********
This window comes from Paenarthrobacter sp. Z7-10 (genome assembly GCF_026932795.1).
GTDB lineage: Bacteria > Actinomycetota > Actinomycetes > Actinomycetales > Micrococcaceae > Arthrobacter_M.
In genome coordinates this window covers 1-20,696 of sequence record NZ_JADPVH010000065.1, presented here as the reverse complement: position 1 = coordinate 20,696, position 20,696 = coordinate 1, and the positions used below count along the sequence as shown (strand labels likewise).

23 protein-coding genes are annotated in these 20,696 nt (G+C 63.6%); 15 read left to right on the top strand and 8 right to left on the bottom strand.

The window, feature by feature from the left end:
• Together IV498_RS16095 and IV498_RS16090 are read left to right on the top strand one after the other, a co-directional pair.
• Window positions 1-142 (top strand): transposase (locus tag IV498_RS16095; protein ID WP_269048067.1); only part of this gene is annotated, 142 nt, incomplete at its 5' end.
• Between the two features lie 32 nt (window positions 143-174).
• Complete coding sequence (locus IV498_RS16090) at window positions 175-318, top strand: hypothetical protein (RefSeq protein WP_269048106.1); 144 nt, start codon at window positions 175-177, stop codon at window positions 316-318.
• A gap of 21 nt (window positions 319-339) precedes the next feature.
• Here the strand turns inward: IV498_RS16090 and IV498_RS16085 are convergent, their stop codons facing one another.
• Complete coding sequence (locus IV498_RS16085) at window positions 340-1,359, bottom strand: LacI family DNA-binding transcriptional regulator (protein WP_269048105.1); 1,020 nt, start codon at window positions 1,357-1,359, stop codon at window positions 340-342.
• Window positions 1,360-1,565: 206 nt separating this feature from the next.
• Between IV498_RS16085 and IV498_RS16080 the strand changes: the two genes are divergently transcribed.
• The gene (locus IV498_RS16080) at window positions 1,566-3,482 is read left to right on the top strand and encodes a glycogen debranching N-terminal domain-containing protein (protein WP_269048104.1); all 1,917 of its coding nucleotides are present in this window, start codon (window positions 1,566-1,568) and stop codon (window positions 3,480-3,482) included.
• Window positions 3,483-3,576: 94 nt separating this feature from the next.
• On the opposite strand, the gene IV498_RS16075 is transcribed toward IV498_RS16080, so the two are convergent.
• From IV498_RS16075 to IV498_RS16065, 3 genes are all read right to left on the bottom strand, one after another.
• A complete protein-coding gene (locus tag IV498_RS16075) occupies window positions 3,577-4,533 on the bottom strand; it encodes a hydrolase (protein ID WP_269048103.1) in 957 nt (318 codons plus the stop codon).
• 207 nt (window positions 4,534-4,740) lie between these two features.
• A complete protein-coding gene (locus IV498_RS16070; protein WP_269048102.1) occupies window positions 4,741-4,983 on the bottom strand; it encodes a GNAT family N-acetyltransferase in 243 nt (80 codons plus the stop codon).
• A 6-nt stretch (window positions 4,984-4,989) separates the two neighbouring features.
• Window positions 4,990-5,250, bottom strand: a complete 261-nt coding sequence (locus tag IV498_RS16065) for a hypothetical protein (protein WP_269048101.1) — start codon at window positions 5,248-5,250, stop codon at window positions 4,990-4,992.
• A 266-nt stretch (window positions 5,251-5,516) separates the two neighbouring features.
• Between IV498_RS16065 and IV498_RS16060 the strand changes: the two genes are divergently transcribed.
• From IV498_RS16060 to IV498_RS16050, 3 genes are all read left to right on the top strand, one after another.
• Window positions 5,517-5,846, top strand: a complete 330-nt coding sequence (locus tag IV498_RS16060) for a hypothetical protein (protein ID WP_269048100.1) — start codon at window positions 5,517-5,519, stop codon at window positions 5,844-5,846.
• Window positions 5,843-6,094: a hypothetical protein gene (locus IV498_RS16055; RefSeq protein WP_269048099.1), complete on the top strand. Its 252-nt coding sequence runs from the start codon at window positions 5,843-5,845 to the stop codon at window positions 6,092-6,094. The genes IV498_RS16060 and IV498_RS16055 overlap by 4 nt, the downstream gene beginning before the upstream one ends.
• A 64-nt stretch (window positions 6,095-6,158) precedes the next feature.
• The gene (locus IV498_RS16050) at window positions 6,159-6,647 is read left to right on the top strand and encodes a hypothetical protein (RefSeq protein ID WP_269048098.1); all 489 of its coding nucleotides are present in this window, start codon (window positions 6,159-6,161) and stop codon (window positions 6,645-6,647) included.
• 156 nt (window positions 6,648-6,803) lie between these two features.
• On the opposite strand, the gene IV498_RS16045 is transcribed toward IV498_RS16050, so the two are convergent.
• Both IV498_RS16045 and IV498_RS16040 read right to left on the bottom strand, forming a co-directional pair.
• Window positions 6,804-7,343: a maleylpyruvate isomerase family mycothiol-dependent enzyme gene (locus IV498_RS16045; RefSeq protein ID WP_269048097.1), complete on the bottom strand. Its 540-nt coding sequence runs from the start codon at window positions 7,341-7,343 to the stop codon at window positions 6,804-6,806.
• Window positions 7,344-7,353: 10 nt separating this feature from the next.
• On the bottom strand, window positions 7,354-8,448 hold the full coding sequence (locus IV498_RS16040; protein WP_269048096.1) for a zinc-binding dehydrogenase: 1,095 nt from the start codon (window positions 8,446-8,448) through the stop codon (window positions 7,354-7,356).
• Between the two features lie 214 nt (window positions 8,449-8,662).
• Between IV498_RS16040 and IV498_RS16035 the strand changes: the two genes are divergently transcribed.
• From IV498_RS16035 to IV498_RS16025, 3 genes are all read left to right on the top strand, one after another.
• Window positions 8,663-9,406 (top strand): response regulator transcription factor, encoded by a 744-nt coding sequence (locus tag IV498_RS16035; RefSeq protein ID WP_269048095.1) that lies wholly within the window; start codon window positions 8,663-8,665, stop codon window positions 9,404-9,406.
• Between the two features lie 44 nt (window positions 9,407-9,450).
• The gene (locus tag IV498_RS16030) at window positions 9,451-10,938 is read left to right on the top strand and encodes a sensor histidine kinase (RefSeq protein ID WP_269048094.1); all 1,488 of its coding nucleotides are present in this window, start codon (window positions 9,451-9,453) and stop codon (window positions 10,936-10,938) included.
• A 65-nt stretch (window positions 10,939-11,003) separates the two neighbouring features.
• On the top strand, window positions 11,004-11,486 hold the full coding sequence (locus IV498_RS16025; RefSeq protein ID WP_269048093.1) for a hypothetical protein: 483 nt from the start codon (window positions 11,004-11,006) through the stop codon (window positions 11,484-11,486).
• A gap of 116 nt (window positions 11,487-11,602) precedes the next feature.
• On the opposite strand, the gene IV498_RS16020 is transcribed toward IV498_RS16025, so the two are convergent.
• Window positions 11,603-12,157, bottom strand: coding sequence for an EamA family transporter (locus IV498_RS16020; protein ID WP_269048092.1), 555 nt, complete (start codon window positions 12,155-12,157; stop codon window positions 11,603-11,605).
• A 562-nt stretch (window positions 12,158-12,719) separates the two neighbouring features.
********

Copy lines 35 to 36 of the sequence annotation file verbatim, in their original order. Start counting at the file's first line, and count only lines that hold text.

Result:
• Window positions 7,344-7,353: 10 nt separating this feature from the next.
• On the bottom strand, window positions 7,354-8,448 hold the full coding sequence (locus IV498_RS16040; protein WP_269048096.1) for a zinc-binding dehydrogenase: 1,095 nt from the start codon (window positions 8,446-8,448) through the stop codon (window positions 7,354-7,356).